The verdict: Peeps are Peeps are Peeps. If you don’t like marshmallows, enjoy the aesthetic. If you do enjoy marshmallow season, you’re in luck, because Peeps are available practically everywhere for cheap.

FYI: The blue versions hit the scene in 1998. That means they’re legal drinking age now, so if you see one garnishing the edge of an Easter margarita, it’s cool.

PS: Try this recipe for a Peeps grilled cheese sandwich. It’s amazing. Really.

Peeps-flavored creamer from International Delight

The verdict: Yes. As it says on the bottle: “Cream has never tasted so cute.”

We can’t say everyone will be charmed by this marshmallow-flavored stuff, but we thought it was pretty good in a cup of joe. It’s also better than trying to dissolve an actual Peep into your coffee, which ain’t pretty. Don’t ask us how we know.

FYI: Chugging the creamer straight out of the bottle is not recommended for anything other than a massive sugar rush.

MORE: Easter candy popcorn mix

M&Ms White Chocolate Marshmallow Easter Candy

The verdict: Yes. And no.

This candy was Jessica’s favorite, but not everyone was sold on the it’s-supposed-to-be-marshmallow flavor. What got universal praise? The color scheme of the candy shells on these special-edition M&Ms.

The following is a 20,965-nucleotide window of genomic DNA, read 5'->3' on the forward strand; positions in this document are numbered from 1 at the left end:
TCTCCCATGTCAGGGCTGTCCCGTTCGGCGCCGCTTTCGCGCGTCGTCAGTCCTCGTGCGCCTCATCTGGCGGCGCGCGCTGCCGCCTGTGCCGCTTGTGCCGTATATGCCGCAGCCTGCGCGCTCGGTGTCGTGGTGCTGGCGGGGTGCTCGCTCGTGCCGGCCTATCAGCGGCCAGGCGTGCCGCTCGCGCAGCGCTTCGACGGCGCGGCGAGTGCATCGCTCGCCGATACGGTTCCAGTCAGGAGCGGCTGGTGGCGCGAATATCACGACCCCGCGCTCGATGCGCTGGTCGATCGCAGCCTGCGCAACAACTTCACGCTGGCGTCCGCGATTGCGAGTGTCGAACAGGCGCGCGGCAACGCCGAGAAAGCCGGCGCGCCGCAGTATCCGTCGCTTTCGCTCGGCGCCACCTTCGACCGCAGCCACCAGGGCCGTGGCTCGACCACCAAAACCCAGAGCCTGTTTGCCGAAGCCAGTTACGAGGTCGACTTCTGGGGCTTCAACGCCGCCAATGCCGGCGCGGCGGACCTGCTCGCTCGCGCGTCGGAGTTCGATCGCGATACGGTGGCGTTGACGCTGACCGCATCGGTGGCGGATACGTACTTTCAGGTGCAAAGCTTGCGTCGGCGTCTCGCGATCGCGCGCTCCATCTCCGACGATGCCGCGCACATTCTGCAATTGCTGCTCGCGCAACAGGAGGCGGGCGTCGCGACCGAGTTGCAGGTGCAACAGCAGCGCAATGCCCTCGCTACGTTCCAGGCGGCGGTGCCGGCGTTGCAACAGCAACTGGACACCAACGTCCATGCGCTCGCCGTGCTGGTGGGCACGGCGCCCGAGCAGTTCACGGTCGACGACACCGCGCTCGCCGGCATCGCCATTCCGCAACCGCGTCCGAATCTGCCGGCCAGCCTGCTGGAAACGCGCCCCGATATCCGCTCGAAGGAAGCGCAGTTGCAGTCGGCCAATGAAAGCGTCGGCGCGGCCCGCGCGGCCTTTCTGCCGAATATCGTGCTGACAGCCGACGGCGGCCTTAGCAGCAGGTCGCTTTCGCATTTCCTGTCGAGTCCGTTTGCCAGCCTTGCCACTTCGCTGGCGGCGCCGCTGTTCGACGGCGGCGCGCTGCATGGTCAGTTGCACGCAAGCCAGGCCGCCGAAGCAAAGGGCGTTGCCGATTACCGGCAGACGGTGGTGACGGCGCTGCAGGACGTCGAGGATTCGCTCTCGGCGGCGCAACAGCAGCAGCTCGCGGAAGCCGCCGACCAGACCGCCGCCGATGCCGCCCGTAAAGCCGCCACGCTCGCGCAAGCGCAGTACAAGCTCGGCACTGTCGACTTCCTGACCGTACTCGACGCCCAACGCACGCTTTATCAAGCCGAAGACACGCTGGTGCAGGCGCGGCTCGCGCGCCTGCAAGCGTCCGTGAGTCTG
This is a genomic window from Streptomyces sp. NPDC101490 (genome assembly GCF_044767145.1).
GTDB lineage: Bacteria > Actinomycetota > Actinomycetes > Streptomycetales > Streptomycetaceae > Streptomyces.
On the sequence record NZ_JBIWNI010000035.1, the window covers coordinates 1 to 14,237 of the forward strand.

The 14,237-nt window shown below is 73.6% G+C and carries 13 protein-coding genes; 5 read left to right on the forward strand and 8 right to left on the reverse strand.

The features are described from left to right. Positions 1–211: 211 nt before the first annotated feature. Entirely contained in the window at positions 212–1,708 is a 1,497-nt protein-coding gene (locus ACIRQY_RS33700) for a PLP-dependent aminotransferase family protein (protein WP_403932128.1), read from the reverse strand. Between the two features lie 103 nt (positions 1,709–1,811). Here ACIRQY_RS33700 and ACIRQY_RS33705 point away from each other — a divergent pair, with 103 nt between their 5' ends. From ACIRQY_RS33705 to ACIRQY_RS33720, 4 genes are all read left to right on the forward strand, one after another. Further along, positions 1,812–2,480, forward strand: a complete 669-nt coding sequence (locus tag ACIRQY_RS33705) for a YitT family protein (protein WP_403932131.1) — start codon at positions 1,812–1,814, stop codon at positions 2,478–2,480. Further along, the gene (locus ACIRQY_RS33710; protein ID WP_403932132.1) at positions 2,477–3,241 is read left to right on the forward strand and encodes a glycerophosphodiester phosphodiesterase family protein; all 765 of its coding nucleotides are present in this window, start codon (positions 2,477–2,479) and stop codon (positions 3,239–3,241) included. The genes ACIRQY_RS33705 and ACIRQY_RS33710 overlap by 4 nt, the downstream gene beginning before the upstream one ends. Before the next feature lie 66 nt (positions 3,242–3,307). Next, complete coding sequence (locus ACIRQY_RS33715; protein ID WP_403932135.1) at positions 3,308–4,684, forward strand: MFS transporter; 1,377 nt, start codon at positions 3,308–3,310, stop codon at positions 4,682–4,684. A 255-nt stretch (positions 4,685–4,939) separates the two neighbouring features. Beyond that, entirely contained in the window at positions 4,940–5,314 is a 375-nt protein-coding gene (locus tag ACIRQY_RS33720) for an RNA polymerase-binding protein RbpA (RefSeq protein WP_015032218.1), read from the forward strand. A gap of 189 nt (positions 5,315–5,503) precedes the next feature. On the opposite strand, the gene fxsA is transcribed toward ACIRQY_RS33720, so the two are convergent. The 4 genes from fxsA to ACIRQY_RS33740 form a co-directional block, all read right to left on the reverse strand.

Hostess Donettes Carrot Cake Mini-Donuts Limited Edition

The verdict: These things smelled amazing and tasted OK.

Percentage of actual carrot in these tiny donuts? Zero. Wait, what?

Turns out, it’s all about the spices, and the carrot part is just honorary. In fact, the folks over at Hostess could pretty much market these in the fall — call them “pumpkin spice donuts” — and everyone would buy them, inhale deeply, then gorge themselves.

Easter Egg Limited Edition Oreos

The verdict: Just regular Oreos, only slightly more colorful in an egg shape. If regular Oreos are your jam, we have a winner.

We found them in two colors: purple and yellow. (The yellow looked a lot like cooked egg yolk, but, fortunately, tasted like sugar and happiness.)

Zachary chocolate-covered marshmallow eggs

The verdict: These chocolate marshmallow eggs tasted pretty much as expected — real chocolate on the outside of marshmallow — but the team was pretty marshmallowed-out by that point.

Delivered in an authentic-looking styrofoam egg carton, this one wins on the packaging front, as long as the recipient is old enough to read that you’re not giving them real chicken eggs. The downfall of the clever package: The candies inside were too small to fill the holes, making the eggs look kind of sad.

Kellogg’s Peeps Marshmallow Cereal

The verdict: Like regular cereal, with little Peeps-shaped marshmallows — a fun take on Lucky Charms.

If you’re looking get your kids’ snacktime hopping with a little seasonal fun, bowlsful of Peeps cereal will make you look like the cool mom. (Just don’t think for a sugar-coma minute that it’s a healthy breakfast.)

If you want to pick up a box for your own solo celebration, do it — we won’t tell. In fact, we’ll be cheering you on.